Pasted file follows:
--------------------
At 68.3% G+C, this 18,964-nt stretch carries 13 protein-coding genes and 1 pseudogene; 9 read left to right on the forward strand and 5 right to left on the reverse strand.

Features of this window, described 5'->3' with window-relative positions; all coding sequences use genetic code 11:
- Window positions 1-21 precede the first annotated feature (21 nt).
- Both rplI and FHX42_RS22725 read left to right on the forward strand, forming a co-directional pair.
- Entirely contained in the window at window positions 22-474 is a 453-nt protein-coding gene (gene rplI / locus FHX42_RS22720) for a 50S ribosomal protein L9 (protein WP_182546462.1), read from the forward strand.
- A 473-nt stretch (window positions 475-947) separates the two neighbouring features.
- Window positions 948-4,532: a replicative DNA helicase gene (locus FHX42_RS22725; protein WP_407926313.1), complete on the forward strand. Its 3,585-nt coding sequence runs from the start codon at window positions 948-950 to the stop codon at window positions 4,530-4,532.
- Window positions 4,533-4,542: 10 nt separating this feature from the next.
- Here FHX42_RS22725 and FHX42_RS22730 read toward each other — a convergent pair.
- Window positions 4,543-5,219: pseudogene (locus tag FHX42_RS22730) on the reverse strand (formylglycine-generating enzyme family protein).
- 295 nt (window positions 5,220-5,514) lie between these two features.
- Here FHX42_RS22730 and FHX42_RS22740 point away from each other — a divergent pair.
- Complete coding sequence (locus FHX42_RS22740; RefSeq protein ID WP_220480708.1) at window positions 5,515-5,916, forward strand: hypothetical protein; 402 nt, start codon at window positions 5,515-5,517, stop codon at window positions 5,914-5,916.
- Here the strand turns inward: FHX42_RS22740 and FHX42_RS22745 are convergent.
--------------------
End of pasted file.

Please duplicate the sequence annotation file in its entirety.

At 68.3% G+C, this 18,964-nt stretch carries 13 protein-coding genes and 1 pseudogene; 9 read left to right on the forward strand and 5 right to left on the reverse strand.

Features of this window, described 5'->3' with window-relative positions; all coding sequences use genetic code 11:
- Window positions 1-21 precede the first annotated feature (21 nt).
- Both rplI and FHX42_RS22725 read left to right on the forward strand, forming a co-directional pair.
- Entirely contained in the window at window positions 22-474 is a 453-nt protein-coding gene (gene rplI / locus FHX42_RS22720) for a 50S ribosomal protein L9 (protein WP_182546462.1), read from the forward strand.
- A 473-nt stretch (window positions 475-947) separates the two neighbouring features.
- Window positions 948-4,532: a replicative DNA helicase gene (locus FHX42_RS22725; protein WP_407926313.1), complete on the forward strand. Its 3,585-nt coding sequence runs from the start codon at window positions 948-950 to the stop codon at window positions 4,530-4,532.
- Window positions 4,533-4,542: 10 nt separating this feature from the next.
- Here FHX42_RS22725 and FHX42_RS22730 read toward each other — a convergent pair.
- Window positions 4,543-5,219: pseudogene (locus tag FHX42_RS22730) on the reverse strand (formylglycine-generating enzyme family protein).
- 295 nt (window positions 5,220-5,514) lie between these two features.
- Here FHX42_RS22730 and FHX42_RS22740 point away from each other — a divergent pair.
- Complete coding sequence (locus FHX42_RS22740; RefSeq protein ID WP_220480708.1) at window positions 5,515-5,916, forward strand: hypothetical protein; 402 nt, start codon at window positions 5,515-5,517, stop codon at window positions 5,914-5,916.
- Here the strand turns inward: FHX42_RS22740 and FHX42_RS22745 are convergent.